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France is World Champions; Is Bengal’s French pocket worth a world view?

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Imagine a town, a few hours drive from Kolkata, still sending their children to learn French. Not English, not Hindi, not any other foreign language. Just like Bengali, their children know how to speak in fluent French. That’s how the young generation of Chandernagore, the erstwhile French colony of Bengal, remember and hold on to their past. It is an emotional bond for them and as Subham Dutta, student of Chandernagore Government College,says, “It is like carrying forward the legacy of my forefathers, who had for centuries imbibed the picturesque French-made town into their flesh and blood.” The town is still beautiful with its stately colonial architecture. The walls of Chandernagore Government College, are lined with references to both the French revolution and India’s struggle for independence. If the British forever were considered as the wrongful masters of India, who had to be thrown out to snatch back our freedom, Chandernagore was somehow happy with its French connection and still celebrates French influence.

This friendly alliance somehow is reflected even today. The French Embassy regularly sends educational advisors to the college and supports the students financially with books and computers. This college is one of the very few places to learn French till graduation in Eastern India. And many local students are enrolled in French classes as they would someday wish to bring forth the French legacy of this Bengal town to the world. But how is this place doing today? Is it a forgotten saga, or locals and authorities are keen to preserve its buildings and structures that will in turn showcase its rich history to the world?

France established Chandernagore, in 1673. The French managed to hang on to their outpost until 1952, a few years past India’s independence, and the river promenade -- the Strand -- retains a distinctly Gallic flair. Lined with an incredible collection of colonial edifices, including Chandernagore Sub Divisional Court, the Sacred Heart Church, the mansion of former French commander Duplessis, turned to Chandernagore Museum and Institute, this place still retains an old-world charm. The spectacular pavilion, imbued with displaying the French national motto Liberte, Egalite, Fraternite, and the avenue that is popular with young lovers, will make a Calcuttan suddenly believe he or she has landed in France.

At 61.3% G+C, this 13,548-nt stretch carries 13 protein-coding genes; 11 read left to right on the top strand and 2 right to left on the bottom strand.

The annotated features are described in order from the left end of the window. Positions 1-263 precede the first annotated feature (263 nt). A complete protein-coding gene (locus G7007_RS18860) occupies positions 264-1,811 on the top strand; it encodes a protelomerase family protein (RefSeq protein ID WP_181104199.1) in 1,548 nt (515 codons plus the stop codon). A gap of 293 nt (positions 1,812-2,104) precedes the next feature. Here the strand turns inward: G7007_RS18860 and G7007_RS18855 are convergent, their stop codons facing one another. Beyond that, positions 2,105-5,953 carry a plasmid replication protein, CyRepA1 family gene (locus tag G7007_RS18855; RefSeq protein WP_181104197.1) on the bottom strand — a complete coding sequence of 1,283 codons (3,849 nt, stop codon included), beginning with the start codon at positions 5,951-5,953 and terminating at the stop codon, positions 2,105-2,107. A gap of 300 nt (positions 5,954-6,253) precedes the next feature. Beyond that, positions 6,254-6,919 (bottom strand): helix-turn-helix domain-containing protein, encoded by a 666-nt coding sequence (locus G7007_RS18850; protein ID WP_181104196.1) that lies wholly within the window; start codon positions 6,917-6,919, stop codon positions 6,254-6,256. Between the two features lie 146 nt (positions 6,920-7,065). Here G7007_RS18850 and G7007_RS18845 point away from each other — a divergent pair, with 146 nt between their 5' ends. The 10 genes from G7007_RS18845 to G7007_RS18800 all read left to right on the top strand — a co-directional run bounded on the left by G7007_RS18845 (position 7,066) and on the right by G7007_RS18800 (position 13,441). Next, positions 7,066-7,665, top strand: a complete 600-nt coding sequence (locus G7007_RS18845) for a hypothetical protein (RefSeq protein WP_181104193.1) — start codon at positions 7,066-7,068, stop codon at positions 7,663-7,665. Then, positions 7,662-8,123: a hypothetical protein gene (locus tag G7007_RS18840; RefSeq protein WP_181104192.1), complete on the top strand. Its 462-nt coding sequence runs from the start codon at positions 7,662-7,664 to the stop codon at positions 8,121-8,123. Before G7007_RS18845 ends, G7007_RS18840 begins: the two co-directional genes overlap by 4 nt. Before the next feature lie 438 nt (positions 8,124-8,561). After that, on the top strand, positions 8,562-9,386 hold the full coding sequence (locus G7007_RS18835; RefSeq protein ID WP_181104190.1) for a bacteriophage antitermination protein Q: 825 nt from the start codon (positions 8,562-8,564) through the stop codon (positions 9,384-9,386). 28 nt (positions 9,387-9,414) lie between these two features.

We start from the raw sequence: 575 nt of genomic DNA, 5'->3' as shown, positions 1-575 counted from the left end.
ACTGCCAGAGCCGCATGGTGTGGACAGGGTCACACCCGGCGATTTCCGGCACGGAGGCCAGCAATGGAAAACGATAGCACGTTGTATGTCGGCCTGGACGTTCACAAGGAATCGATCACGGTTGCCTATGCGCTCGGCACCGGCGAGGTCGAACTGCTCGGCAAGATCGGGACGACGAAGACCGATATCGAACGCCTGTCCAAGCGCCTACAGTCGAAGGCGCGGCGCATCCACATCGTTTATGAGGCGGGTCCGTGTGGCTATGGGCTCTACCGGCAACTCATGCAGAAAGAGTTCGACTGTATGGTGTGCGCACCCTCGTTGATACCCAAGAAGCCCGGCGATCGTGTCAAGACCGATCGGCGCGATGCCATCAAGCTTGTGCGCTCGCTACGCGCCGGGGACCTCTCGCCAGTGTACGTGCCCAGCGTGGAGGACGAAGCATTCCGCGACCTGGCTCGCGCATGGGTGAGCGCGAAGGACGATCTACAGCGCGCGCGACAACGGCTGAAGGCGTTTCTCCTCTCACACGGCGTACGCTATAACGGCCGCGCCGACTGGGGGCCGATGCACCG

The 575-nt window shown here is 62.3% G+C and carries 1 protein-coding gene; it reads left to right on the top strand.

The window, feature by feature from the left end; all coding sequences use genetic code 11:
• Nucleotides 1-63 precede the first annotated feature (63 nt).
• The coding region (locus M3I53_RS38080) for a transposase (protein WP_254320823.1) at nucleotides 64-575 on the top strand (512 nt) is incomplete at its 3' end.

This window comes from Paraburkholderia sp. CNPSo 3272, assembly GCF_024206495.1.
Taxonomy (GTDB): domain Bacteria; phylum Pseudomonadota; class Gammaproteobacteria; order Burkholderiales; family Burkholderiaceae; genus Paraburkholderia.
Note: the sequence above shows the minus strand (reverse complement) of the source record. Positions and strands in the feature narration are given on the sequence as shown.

However, all is not hunky dory in Bengal’s French pocket. Some former French structures now owned by the State government are being used for various departments and are being restored, but most of the private buildings are on a verge of collapse. Ninety-nine such buildings have been identified as French heritage structures. But most of the owners, either do not live here or due to lack of funds to maintain these colossal structures, are selling them off to developers. As Neline Mondal, European bride of the erstwhile local trading family of the Mondals and also a restoration enthusiast says: “Many buildings in the locality need restoration. The restoration of the Registry Building was taken up through crowd funding, but all buildings cannot be restored in a similar manner.” True, a sustainable format has to be introduced, may be on a private-public model, else the innumerable French styled buildings will soon be razed to the ground and this beautiful town might not get the status of World Champions as its erstwhile builders did in Russia.

Over the past few years, French embassy has been launching efforts for larger recognition of Chandernagore’s heritage, by holding workshops to guide French and Indian students towards establishment of a new conservation model. They had also launched Bonjour India, a four-month India-France extravaganza, celebrating eco-cultural ties between the two countries, crowd-funding for the restoration of the Registry Building. As part of the project, a week-long workshop including seminar and quiz were held for both Indian and French architects and students.Heritage is not just about old buildings. It is about the people who are living and experiencing it. If we have to push Bengal’s French pocket to the heights of World Champions, now is the time to look into restoration of Chandernagore’s old buildings. And certainly, with immediate effect.